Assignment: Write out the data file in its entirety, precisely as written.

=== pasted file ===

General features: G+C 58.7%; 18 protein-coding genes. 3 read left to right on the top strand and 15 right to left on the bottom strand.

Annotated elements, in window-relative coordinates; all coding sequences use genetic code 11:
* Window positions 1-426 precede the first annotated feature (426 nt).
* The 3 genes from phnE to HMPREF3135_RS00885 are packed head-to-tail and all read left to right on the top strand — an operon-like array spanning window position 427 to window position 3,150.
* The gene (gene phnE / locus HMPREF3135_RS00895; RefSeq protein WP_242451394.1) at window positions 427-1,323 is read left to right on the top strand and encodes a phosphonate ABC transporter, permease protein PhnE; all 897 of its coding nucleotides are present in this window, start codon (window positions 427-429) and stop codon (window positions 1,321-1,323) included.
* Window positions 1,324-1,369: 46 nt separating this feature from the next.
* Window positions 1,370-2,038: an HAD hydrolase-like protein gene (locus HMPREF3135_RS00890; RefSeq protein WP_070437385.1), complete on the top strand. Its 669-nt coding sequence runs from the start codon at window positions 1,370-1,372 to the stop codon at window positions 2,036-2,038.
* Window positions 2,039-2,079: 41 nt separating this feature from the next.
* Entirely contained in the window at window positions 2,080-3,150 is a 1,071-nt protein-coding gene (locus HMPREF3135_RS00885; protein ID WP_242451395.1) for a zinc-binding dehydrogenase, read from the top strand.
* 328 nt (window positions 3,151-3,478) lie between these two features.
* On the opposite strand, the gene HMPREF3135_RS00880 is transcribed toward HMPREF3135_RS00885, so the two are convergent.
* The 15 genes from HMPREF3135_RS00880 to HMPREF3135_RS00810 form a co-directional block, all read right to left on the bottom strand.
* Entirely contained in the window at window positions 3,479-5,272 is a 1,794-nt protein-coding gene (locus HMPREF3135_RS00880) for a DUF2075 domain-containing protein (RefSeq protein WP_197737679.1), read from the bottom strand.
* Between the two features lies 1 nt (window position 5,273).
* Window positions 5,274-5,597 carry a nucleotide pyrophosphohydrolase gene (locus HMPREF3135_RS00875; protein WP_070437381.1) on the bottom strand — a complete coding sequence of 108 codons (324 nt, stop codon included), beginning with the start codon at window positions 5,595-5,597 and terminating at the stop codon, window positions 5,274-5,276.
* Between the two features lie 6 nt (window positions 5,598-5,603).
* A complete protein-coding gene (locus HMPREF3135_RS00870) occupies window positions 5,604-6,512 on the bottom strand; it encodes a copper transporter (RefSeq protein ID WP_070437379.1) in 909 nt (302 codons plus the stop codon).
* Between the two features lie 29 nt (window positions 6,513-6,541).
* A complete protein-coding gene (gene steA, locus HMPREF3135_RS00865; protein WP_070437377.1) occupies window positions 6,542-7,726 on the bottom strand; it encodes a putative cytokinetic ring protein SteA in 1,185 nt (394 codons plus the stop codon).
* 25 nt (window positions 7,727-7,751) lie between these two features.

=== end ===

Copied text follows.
General features: G+C 58.7%; 18 protein-coding genes. 3 read left to right on the top strand and 15 right to left on the bottom strand.

Annotated elements, in window-relative coordinates; all coding sequences use genetic code 11:
* Window positions 1-426 precede the first annotated feature (426 nt).
* The 3 genes from phnE to HMPREF3135_RS00885 are packed head-to-tail and all read left to right on the top strand — an operon-like array spanning window position 427 to window position 3,150.
* The gene (gene phnE / locus HMPREF3135_RS00895; RefSeq protein WP_242451394.1) at window positions 427-1,323 is read left to right on the top strand and encodes a phosphonate ABC transporter, permease protein PhnE; all 897 of its coding nucleotides are present in this window, start codon (window positions 427-429) and stop codon (window positions 1,321-1,323) included.
* Window positions 1,324-1,369: 46 nt separating this feature from the next.
* Window positions 1,370-2,038: an HAD hydrolase-like protein gene (locus HMPREF3135_RS00890; RefSeq protein WP_070437385.1), complete on the top strand. Its 669-nt coding sequence runs from the start codon at window positions 1,370-1,372 to the stop codon at window positions 2,036-2,038.
* Window positions 2,039-2,079: 41 nt separating this feature from the next.
* Entirely contained in the window at window positions 2,080-3,150 is a 1,071-nt protein-coding gene (locus HMPREF3135_RS00885; protein ID WP_242451395.1) for a zinc-binding dehydrogenase, read from the top strand.
* 328 nt (window positions 3,151-3,478) lie between these two features.
* On the opposite strand, the gene HMPREF3135_RS00880 is transcribed toward HMPREF3135_RS00885, so the two are convergent.
* The 15 genes from HMPREF3135_RS00880 to HMPREF3135_RS00810 form a co-directional block, all read right to left on the bottom strand.
* Entirely contained in the window at window positions 3,479-5,272 is a 1,794-nt protein-coding gene (locus HMPREF3135_RS00880) for a DUF2075 domain-containing protein (RefSeq protein WP_197737679.1), read from the bottom strand.
* Between the two features lies 1 nt (window position 5,273).
* Window positions 5,274-5,597 carry a nucleotide pyrophosphohydrolase gene (locus HMPREF3135_RS00875; protein WP_070437381.1) on the bottom strand — a complete coding sequence of 108 codons (324 nt, stop codon included), beginning with the start codon at window positions 5,595-5,597 and terminating at the stop codon, window positions 5,274-5,276.
* Between the two features lie 6 nt (window positions 5,598-5,603).
* A complete protein-coding gene (locus HMPREF3135_RS00870) occupies window positions 5,604-6,512 on the bottom strand; it encodes a copper transporter (RefSeq protein ID WP_070437379.1) in 909 nt (302 codons plus the stop codon).
* Between the two features lie 29 nt (window positions 6,513-6,541).
* A complete protein-coding gene (gene steA, locus HMPREF3135_RS00865; protein WP_070437377.1) occupies window positions 6,542-7,726 on the bottom strand; it encodes a putative cytokinetic ring protein SteA in 1,185 nt (394 codons plus the stop codon).
* 25 nt (window positions 7,727-7,751) lie between these two features.